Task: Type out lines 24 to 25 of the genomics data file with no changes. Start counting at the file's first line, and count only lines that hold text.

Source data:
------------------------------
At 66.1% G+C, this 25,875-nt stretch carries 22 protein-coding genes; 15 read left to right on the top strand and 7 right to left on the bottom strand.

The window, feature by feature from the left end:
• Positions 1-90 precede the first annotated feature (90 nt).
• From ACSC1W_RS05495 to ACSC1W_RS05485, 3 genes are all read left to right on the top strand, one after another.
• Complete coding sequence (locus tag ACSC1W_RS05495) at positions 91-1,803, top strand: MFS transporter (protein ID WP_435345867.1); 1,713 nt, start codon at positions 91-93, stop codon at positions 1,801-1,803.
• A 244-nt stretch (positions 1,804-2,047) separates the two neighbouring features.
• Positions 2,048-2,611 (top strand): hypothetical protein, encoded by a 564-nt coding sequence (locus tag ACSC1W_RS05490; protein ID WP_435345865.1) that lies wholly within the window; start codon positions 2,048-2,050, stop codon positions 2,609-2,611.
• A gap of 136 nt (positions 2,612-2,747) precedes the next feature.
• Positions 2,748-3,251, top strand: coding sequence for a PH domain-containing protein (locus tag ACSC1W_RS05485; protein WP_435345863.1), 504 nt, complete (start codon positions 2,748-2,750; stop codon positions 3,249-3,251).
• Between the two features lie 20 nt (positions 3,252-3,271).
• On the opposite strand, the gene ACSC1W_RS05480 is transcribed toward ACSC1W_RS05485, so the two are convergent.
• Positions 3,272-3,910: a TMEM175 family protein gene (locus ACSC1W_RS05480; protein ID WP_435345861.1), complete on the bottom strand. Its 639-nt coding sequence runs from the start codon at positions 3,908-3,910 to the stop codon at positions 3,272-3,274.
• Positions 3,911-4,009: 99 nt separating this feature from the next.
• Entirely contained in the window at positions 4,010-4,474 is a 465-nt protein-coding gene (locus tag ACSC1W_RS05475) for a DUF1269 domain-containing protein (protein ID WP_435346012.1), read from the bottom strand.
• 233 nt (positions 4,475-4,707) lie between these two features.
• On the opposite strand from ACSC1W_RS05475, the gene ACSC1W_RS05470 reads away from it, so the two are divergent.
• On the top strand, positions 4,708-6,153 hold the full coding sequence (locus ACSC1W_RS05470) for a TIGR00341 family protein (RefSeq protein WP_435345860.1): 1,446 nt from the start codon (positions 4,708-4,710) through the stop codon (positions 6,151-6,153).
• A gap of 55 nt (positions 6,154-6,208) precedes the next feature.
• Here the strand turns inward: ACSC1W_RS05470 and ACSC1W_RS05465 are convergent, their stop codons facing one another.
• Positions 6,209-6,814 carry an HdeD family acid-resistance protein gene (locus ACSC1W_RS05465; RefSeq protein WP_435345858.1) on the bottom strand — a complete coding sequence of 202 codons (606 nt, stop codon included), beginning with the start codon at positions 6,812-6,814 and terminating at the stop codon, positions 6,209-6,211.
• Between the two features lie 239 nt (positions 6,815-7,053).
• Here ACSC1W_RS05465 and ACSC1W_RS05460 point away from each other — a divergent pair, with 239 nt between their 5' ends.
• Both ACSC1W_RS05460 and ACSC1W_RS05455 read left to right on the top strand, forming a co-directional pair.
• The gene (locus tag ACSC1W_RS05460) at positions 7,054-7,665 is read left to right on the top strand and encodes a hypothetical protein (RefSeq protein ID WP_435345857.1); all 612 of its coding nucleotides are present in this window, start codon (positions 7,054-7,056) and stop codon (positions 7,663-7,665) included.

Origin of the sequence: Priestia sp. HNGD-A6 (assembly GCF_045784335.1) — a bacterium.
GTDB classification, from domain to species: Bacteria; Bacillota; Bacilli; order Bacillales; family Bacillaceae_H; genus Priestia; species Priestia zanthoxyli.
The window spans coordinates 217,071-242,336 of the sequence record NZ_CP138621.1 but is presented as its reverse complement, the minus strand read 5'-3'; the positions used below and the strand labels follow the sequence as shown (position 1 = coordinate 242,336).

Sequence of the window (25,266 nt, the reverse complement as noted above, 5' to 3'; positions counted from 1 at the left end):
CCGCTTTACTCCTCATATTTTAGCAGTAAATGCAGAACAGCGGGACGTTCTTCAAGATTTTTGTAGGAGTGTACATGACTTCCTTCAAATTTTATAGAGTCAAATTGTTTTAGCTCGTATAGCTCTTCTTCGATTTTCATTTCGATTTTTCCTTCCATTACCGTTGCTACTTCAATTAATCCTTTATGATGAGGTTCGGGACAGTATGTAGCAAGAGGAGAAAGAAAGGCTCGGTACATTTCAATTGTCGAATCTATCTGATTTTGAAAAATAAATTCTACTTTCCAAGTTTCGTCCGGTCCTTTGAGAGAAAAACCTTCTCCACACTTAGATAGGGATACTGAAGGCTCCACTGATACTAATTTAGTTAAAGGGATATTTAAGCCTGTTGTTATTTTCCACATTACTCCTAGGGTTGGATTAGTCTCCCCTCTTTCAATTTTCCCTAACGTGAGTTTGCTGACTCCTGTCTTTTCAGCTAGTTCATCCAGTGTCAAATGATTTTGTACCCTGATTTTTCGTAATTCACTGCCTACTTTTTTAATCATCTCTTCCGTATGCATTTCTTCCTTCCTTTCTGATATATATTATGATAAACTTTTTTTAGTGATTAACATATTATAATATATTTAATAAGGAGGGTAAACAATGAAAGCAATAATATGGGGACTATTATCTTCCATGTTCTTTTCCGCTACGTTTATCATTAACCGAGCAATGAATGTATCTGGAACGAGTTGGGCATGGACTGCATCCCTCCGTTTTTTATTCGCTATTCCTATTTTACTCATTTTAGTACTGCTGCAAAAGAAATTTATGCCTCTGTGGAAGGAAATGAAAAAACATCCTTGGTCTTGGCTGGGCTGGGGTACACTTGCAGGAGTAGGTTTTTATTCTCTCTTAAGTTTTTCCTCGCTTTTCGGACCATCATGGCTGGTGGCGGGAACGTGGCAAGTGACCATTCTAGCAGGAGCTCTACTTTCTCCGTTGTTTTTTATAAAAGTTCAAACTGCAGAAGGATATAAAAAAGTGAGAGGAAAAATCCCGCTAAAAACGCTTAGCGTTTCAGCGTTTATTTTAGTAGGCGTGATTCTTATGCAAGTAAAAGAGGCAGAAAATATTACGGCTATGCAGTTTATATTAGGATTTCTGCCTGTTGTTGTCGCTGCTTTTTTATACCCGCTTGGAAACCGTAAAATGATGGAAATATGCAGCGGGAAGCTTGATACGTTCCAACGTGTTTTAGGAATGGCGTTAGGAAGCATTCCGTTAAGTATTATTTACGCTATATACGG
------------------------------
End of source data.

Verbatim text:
• The gene (locus tag ACSC1W_RS05460) at positions 7,054-7,665 is read left to right on the top strand and encodes a hypothetical protein (RefSeq protein ID WP_435345857.1); all 612 of its coding nucleotides are present in this window, start codon (positions 7,054-7,056) and stop codon (positions 7,663-7,665) included.

Origin of the sequence: Priestia sp. HNGD-A6 (assembly GCF_045784335.1) — a bacterium.